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A water worn gully with little waterholes, some marked by vegetation

Ayers Rock is made of a hard type of sandstone that is coloured red by oxidation on the rock surface. Underneath the fairly thin layer of surface colour, the stone is grey.

Although it is a monolith – one big slab of rock – the surface has been shaped by wind and water erosion, and the effects of heating and cooling of the surface.  So there are gullies down from the top, in places. Some of these make a kind of chain of little waterholes, down the face, when it rains. In some other areas, the smooth surface has been broken when alternate heating and cooling of the rock has caused sheets to break away and fall down into piles at the base. Wind and water have caused some intricate patterns inside these holes. There are also caves in places – but these are where photos are banned.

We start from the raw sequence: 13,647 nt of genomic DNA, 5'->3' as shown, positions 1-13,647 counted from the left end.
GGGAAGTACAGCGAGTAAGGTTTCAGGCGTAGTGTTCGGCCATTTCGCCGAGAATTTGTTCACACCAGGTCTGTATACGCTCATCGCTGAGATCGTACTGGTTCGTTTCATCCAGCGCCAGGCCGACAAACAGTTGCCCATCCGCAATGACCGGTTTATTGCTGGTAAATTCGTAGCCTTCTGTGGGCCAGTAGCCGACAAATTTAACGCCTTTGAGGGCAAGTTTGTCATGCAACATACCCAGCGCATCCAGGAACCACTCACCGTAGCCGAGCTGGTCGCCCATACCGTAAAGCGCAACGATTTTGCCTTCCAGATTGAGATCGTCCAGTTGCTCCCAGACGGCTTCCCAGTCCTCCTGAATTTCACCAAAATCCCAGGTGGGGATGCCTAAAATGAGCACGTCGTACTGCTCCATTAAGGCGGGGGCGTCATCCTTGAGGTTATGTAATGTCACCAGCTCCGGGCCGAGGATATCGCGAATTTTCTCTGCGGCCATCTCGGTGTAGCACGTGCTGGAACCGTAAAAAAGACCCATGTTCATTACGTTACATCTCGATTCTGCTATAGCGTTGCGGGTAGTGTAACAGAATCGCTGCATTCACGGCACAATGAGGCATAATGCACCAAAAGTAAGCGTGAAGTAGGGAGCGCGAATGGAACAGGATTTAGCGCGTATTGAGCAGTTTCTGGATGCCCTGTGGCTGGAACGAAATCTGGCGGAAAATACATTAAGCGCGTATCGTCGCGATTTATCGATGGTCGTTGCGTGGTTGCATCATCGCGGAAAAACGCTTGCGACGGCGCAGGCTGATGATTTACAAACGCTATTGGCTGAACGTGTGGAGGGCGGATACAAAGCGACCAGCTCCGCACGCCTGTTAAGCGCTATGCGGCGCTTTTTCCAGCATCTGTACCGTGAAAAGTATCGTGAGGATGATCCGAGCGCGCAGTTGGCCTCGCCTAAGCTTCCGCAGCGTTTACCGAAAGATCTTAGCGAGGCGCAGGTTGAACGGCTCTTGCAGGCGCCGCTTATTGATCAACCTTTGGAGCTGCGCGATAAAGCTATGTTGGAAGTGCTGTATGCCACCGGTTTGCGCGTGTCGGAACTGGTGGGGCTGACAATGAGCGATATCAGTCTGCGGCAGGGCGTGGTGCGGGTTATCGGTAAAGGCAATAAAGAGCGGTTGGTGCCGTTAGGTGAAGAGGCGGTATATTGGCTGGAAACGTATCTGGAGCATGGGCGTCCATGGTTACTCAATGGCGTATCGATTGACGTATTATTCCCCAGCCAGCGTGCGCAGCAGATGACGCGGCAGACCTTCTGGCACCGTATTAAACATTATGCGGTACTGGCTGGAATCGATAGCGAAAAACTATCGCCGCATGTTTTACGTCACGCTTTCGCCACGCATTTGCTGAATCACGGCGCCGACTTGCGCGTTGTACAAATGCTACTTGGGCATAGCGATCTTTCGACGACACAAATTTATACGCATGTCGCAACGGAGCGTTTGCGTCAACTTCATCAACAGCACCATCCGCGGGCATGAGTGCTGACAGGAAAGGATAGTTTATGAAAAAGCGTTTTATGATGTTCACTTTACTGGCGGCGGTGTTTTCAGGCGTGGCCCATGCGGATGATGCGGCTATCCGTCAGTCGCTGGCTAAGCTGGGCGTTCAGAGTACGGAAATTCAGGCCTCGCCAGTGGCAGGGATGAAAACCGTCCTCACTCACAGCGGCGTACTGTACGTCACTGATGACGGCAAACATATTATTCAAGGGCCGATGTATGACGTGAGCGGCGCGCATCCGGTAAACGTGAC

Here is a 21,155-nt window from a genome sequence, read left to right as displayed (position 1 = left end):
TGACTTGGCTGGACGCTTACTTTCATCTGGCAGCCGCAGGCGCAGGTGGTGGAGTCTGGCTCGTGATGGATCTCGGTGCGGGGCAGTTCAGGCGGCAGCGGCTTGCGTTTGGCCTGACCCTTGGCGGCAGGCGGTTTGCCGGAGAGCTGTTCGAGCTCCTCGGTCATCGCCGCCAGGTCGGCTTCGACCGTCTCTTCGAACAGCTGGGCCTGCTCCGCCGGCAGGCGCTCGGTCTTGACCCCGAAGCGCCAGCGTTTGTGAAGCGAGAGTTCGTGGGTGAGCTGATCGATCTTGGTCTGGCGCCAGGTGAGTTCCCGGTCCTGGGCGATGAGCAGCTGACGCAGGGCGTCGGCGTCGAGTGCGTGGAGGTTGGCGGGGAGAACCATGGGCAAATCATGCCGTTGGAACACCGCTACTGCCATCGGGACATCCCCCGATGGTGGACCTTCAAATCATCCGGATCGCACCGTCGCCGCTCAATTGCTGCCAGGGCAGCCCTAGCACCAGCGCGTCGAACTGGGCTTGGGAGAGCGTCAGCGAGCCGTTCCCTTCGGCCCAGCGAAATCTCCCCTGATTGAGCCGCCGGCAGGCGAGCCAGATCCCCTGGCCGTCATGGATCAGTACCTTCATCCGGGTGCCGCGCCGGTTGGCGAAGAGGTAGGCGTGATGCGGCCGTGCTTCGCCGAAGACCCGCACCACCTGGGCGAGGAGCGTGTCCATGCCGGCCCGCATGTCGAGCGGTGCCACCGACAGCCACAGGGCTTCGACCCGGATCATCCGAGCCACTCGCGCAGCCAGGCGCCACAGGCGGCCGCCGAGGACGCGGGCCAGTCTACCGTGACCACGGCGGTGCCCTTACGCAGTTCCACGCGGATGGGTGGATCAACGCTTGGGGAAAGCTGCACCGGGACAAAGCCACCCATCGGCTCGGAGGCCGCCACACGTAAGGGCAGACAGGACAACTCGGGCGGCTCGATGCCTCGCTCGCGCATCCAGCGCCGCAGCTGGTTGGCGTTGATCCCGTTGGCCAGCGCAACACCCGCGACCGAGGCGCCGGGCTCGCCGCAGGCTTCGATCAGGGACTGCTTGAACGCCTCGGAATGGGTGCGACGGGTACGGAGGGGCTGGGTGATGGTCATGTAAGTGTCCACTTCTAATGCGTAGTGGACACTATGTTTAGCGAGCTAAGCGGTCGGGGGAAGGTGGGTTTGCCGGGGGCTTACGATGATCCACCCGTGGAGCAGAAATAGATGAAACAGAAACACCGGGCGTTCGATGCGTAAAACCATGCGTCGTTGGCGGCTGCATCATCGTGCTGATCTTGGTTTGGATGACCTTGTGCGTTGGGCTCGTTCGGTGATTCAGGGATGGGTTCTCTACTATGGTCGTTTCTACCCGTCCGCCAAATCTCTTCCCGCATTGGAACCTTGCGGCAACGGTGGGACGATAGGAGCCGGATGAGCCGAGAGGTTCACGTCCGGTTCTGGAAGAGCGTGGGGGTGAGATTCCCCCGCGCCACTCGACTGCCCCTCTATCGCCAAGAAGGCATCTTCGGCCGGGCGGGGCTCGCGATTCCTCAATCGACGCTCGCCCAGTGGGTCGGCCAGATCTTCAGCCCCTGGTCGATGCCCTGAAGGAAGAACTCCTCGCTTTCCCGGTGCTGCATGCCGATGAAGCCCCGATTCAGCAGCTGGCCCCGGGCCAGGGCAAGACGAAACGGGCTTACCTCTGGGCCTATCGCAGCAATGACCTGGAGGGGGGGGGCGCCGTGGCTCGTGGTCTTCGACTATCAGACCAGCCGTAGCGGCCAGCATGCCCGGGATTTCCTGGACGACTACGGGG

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Large scale patterns where the rock surface has broken away – resembles a human brain?

It got quite warm as we walked, and the cloud burnt away. I was sorry that I’d opted for long trousers, having thought that it would be cool and windy.

Ate our lunch “around the back”, with about two thirds of the walk completed.

We saw a Thorny Devil on the walk! At last I have seen one in the wild. It was on bare ground, between grass clumps. It is a unique critter – definitely looks untouchable. It rocked back and forth, rather than going anywhere.

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Thorny Devil trying to pretend it can’t be seen

Also spotted three new birds – singing honeyeater, grey headed honeyeater and a wood swallow.